The times were hellishly fast. Abshero was the new marathon kid on the block. With a run like that he had marathon fans the world over wondering what he might do in subsequent races. Geneti, a seasoned campaigner over other distances, had now marked his marathon card with a world class performance. It also seemed to signal a rapid changing of the guard in Ethiopian marathon running. The Olympic selection committee went on to pick all three of the Dubai finishers for the Olympic squad, displacing the established trio of likely’s: Gebre Gebremariam (NYC Marathon winner), Tsegay Kebede (London and Chicago winner) and Haile Gebrselassie (there’s not enough space here, but he’s done a bit, take my word for it).  

The selection seemed a rash decision even at the time, and with hindsight’s infallibility it has been exposed as being just that. Why would you disregard seasoned, proven big stage professionals like Gebremariam and Kebede, arguably at the height of their powers? Haile might have been a sentimental selection, but the other two surely were unlucky to miss out. As it turned out, none of the Dubai trio finished the Olympic marathon, which goes to show not only that you can’t judge from single performances, but also how difficult the sport of marathon running is.

The women’s race in Dubai was equally amazing. Aselefech Medessa from Ethiopia took the win in 2:19:31, with Kenyan Lucy Kabuu second a few ticks back in 2:19:34 and Dibaba Hurssa rounding out the top 3 in 2:19:52. Three women in sub 2:20 in the same race. Incredible.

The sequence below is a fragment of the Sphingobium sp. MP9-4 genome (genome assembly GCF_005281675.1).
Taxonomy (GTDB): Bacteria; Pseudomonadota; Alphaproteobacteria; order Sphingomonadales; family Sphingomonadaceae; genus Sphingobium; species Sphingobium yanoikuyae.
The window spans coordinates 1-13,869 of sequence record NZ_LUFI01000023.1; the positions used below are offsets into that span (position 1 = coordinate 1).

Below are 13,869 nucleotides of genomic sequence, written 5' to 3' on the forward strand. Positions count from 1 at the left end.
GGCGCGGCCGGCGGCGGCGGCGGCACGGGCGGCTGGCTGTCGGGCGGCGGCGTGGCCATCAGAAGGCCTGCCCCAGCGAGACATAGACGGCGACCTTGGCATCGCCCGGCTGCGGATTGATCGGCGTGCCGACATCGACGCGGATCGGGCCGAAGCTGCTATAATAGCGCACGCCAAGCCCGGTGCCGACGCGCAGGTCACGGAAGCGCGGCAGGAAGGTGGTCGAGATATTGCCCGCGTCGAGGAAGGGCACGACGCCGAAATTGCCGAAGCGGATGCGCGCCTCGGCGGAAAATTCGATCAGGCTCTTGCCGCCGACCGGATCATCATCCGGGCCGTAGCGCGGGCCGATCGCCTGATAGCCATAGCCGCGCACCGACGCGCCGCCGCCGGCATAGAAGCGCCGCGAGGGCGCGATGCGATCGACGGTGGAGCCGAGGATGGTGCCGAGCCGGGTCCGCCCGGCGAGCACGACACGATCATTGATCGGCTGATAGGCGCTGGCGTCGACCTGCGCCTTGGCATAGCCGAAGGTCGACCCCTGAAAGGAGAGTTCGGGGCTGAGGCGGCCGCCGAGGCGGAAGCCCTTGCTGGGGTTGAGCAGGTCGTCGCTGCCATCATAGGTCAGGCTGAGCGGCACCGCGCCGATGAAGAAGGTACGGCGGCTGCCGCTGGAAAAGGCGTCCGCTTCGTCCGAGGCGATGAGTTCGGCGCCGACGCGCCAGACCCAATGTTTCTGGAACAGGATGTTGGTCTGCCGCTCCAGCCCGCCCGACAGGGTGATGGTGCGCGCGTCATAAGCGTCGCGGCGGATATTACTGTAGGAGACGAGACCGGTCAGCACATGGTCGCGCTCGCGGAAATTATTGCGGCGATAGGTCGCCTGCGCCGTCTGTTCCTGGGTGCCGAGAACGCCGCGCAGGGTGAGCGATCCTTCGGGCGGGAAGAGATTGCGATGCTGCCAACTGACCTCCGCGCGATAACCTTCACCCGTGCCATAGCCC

From the marathon website race report as earlier :

Medessa and Kabuu provided a thrilling end to the women’s marathon.

 I know the course so I felt confident,” said Medessa, who edged out Kabuu by just three seconds. “I prepared well and I’m delighted with 2:19. I’m now the best Ethiopian – and with a time like that, I hope to be selected for the Olympic Games”. 

It was the first time in international marathon history where three women have all ran under 2:20:00 underlining the event’s IAAF Gold Label status and its standing as one of the greatest marathon stages in the world. As with the men’s event, the women’s race saw incredible depth and best marks-for-place were set for positions third through to ninth.

To absorb how good the times in Dubai were, the top ten results are below.

Men

Pos Name Country Time
1 Ayele Abshero Ethiopia 2:04:23
2 Dino Sefir Ethiopia 2:04:50
3 Markos Geneti Ethiopia 2:04:54
4 Jonathan Maiyo Kenya 2:04:56
5 Tadesa Tola Ethiopia 2:05:10
6 Yami Dadi Ethiopia 2:05:41
7 Shami Dawit Ethiopia 2:05:42
8 Deressa Chimsa Ethiopia 2:05:42
9 Seboka Tola Ethiopia 2:06:17
10 Yemane Tsegay Ethiopia 2:06:29

Women

Pos Name Country Time
1 Aselefech Medessa Ethiopia 2:19:31
2 Lucy Kabuu Kenya 2:19:34
3 Mare Dibaba Ethiopia 2:19:52
4 Bezunesh Bekele Ethiopia 2:20:30
5 Aberu Kebede Ethiopia 2:20:33
6 Lydia Cheromei Kenya 2:21:30
7 Sharon Cherop Kenya 2:22:39
8 Atsede Baysa Ethiopia 2:23:13
9 Mamitu Daska Ethiopia 2:24:24
10 Isabella Andersson Sweden 2:25:41

It was an incredibly stand-out set of results with a number of excellent performances further down the line.

In one of these, the legendary Hendrick Ramaala showed that turning 40 is no obstacle, and ran 2:12:12 for 19th place. With this run he secured the qualifying time for what would have been his fifth Olympic games. Sadly the South African Olympic committee chose not to select him for the team. But that in no way detracts from what was yet another top quality performance from our old team mate.